Sunday, April 2, 2017

Wading Through the Memories

Dad's portrait hangs above the chair where I write.
I have been sitting with my dad a lot lately. It's not always an easy thing to do. One minute I find myself smiling and chuckling, then the emotion of loss and remembrance wells up. It starts as a knot down in the gut and travels up, squeezes my chest, tightens my throat and seeps through my eyes. I breathe deeply, it passes and a smile returns.

Memories sometimes behave that way.

I am writing Dad's story for the current book that I'm publishing ... 'Our Fathers'. It will be an anthology of 20 stories, like the first two volumes of 'My Mother's Keeper'. I am pulling in right at my own deadline because the wading through of it all isn't the simplest thing to do.

It's a challenge to try to pare down someone's life into a chapter; especially someone who had a profound and lasting impact on your own life, and someone you still miss so very much.

I usually do a pretty good job of keeping the emotions squelched; after all, it has been over a quarter of a century since he left us. When you stir them up so thoroughly like I have been, it's a lot more challenging. The toughest thing has been to listen to a CD of his voice – an interview that was done in the late 1970s for the archives of Standardbred Canada. I had it for over twenty years before I could bring myself to listen it. For some reason, I think it would be easier if it had been a video. There is something deeply moving about hearing a voice you love and miss come out of the air. You make a thousand pictures from it.

I listened to it a few years ago and that was rough. This time, because I was gathering information, I was paying close attention to the details he was sharing. His voice brought me right back to our kitchen. I could see him sitting at the table, not overly impressed or enthusiastic with being interviewed. My mother is adding a few bits in the background and more than once, the interviewer is instructed to turn the tape off while something is shared that he doesn't want on record. The phone rings in the midst of it. It was me. I remember calling that day and Mom saying that a fella was there interviewing Dad. I didn't think too much of it at the time as he was often being interviewed for newspapers and magazines. I had no way of knowing that decades later, I would be listening to him talking. It is particularly surreal to hear that familiar, loud telephone ring that was part of my life for so long. All those sounds silenced.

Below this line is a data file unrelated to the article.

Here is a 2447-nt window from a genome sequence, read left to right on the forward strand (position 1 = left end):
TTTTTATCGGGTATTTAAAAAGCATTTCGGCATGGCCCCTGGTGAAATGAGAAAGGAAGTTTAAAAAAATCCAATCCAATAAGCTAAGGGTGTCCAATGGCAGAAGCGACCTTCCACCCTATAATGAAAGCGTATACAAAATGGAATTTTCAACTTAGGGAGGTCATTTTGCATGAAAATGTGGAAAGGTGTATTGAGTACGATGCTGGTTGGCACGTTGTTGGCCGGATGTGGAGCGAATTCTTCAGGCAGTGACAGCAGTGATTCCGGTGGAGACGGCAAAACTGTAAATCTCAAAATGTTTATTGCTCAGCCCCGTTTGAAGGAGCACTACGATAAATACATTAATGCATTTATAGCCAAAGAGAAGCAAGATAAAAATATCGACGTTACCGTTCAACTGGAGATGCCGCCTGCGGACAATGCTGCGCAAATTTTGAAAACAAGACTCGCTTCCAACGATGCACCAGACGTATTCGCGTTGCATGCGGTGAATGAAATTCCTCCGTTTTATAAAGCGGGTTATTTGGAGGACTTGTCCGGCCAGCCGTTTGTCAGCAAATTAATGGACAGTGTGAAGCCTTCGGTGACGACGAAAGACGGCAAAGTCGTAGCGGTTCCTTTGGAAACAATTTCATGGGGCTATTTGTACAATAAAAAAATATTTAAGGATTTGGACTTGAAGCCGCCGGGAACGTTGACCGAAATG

Besides his voice, the most touching memento for me is a letter that my sister, Frances wrote five months to the day that she passed away from leukemia. She sent it to him at Buffalo Raceway. Holding that paper, knowing that both of them held it in their hands – picturing him reading it, feeling his heart breaking in knowing that he would soon lose her, touches me deeply. I laugh about what she says about Pauline but when she says about me “she is just plain lonesome for you” ... it sends a knife through my heart because I still am.

And so here I am... sitting with my Dad – his voice, letters, articles from the newspapers and magazines, photos ... bits and pieces of the past that keep his memory alive, especially to myself and my sister – the two deepest connections to him that are left on earth. It is just the two of us who can recognize that telephone ring, can laugh about Mom banging the dishes around and know that Dad, with his dry wit, was choosing his words very carefully. It is us that have to pass his spirit on to the next generations. That is what the writing of his story is all about.

The original 'tweets'.  Dad messaged Mom on February 7th that his mom was ill and he was taking the train home to see her, On the way back, he stopped in to spend some time with Mom and their two little ones before he returned to the base to be court marshalled for being AWOL.